W3C home > Mailing lists > Public > www-tag@w3.org > July 2003

Re: resources and URIs

From: Tim Bray <tbray@textuality.com>
Date: Wed, 16 Jul 2003 09:36:38 -0700
Message-ID: <3F157F16.9020902@textuality.com>
To: Jonathan Borden <jonathan@openhealth.org>
Cc: pat hayes <phayes@ihmc.us>, www-tag@w3.org, Pat Hayes <phayes@ai.uwf.edu>

Jonathan Borden wrote:

> A few questions:
> 1) You are making a clear distinction between the "Web" and the "semantic
> web". Is the TAG limited to "Web" issues, and is it the intention to define
> a "Web" as distinct from a "SW" ... I ask, because as a member of the WebOnt
> WG, I had assumed that the TAG was supposed to deal with issues involving
> potentially *any* of the W3C WGs/activities. Is it your specific intention
> to define an architecture for the "Web" as distinct from the "SW"? If so,
> I'll stop commenting on any of this.

One important differentiating characteristic is that today's Web 
concretely exists, is rather well-debugged, and is daily use by hundreds 
of millions.  I believe one important part of the TAG's mandate is to 
write down the architectural principles that underly this success story, 
which is all that the webarch doc has really tried to do up to this 
point in time.

I am not against the TAG trying to contribute to documenting 
architectural principles of the SW work (although I'd personally have 
little to contribute); but that is going to be much harder than 
documenting the empirically-observable principles that keep today's web 
humming.

> If we are going to concern the "SW" at least as it is incarnated in current
> activities and specific software products (i.e. RDF and OWL related
> software), then you may certainly be a part of the Web without a URI. Hence
> the statement is not correct in the SW context -- I'm not entirely convinced
> that it is correct in the 'current Web' context e.g.

This might be a nice clear clean differentiating principle, because I'm 
pretty convinced that at the moment, something that doesn't have a URI 
isn't part of the Web.

> 
> Am *I* a part of the Web? I assert that I am a resource which is providing a
> representation via a proxy that is part of the Web (by your definition).
> That is to say my email address mailto:jonathan@openhealth.org is a URI by
> which folks may communicate with *me* but I assert that it is not *my URI*
> rather the URI of my mailbox. Is that a problem?

That's not a problem problem.  There is a resource identified by that 
URI.  Today's Web doesn't have any way to talk formally and 
machine-readably about what that resource is, so the issue of whether it 
identifies Dr. Borden or his emailbox is just not on the table.  Clearly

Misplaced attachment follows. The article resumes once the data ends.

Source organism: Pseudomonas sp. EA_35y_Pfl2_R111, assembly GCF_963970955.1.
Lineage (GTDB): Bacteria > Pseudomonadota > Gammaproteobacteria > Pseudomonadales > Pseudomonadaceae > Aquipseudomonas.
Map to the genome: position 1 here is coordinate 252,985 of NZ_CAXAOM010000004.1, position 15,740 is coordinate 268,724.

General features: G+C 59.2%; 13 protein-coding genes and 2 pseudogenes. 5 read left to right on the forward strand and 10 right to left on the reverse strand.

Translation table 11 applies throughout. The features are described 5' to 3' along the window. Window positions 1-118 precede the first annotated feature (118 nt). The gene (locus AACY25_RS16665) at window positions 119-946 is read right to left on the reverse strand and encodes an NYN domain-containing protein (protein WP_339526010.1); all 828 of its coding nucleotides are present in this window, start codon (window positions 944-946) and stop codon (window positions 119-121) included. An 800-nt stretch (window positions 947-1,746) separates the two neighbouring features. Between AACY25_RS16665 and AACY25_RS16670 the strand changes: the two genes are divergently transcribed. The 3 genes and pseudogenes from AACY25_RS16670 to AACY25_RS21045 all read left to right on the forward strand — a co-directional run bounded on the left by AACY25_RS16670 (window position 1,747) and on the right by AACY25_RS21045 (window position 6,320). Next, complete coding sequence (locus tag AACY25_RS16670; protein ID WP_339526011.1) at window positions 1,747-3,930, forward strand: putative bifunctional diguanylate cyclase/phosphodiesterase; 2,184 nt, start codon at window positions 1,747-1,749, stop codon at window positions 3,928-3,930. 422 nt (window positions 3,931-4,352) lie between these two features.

the question of what the resource is is of concern to humans and is 
readily dealt with in human language; for example, your admirably-clear 
assertion of what you'd like mailto:jonathan@openhealth.org to mean. 
But today's Web doesn't care.

>>I don't understand the above.  URIs in the Web architecture are what
>>they are, and what they are is effectively defined by a huge universe of
>>deployed technology; they are character strings that can be used to look
>>things up in databases and to retrieve representations.  This is the
>>basis of the Web architecture.  If you want to use them as a basis for
>>building the SW, that's fine, but please don't try to stop us from
>>writing down an accurate description of reality as it empirically is.
> 
> Certainly reality includes RDF applications which date back to 1999? Are you
> limiting your definition to HTTP servers? You ought not.

As noted above, it is appropriate to attack the problem of writing down 
the architectural bases of the SW world-view.  But today's Web will 
continue to exist independent of SW superstructure, however useful, and 
it's very important to capture the principles of its operation.  Which I 
think the webarch doc is starting to do a good job of.

>>We are *entirely* clear what URIs are in the context of the Web-that-is,
>>and we have the software to prove it.  We are trying to write down that
>>shared understanding.
> 
> He he he. If we were *entirely* clear what URIs where, why all the endless
> arguments?

Because SW practitioners are trying to impose their world-view on a 
reality that operates independently of it.

-- 
Cheers, Tim Bray
         (ongoing fragmented essay: http://www.tbray.org/ongoing/)
Received on Wednesday, 16 July 2003 13:53:32 UTC

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